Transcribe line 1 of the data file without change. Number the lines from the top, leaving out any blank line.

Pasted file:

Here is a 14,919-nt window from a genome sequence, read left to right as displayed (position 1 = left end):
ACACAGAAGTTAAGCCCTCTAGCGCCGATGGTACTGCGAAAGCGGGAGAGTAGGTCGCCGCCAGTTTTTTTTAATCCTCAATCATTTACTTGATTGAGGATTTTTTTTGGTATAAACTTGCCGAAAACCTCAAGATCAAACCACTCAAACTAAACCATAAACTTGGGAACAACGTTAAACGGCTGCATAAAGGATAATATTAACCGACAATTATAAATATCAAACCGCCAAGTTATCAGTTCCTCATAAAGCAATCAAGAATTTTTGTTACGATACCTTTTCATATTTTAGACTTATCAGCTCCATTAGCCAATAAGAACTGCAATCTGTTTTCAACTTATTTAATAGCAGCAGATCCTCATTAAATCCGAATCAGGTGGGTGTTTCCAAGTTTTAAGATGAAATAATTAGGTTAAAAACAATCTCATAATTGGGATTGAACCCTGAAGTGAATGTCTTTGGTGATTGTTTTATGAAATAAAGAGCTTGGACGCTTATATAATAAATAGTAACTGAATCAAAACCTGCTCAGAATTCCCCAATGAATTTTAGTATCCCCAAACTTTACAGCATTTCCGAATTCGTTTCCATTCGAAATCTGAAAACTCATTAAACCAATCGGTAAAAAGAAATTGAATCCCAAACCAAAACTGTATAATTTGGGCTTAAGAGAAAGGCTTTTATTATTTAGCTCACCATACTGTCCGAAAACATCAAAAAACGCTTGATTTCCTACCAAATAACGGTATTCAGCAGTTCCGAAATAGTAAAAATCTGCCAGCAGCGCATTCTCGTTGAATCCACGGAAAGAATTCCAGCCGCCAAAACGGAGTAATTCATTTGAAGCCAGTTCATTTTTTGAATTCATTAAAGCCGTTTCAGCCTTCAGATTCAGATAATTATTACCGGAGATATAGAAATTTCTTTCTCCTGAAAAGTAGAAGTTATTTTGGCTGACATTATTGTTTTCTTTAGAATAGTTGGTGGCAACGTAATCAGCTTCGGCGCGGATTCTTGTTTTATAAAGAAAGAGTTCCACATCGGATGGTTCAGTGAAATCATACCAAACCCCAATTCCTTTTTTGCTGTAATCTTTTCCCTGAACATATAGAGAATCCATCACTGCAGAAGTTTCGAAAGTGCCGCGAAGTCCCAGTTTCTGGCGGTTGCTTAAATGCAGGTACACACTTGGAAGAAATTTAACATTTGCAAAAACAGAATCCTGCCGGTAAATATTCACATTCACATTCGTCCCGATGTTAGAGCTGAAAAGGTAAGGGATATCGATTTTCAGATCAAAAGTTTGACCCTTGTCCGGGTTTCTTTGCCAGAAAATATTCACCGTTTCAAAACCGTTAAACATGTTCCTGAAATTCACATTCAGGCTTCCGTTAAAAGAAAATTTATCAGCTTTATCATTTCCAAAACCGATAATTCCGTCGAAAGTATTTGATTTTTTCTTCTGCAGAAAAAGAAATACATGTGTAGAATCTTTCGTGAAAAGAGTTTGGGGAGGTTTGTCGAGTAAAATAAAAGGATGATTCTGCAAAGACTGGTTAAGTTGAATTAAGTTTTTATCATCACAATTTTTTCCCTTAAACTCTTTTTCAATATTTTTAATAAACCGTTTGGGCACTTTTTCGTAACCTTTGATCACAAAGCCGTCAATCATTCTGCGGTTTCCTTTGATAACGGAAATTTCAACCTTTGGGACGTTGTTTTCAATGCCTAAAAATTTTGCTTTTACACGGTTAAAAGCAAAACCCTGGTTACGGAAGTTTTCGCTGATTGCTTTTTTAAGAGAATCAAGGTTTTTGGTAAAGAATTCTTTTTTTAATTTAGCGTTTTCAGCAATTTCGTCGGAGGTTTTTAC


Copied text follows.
Here is a 14,919-nt window from a genome sequence, read left to right as displayed (position 1 = left end):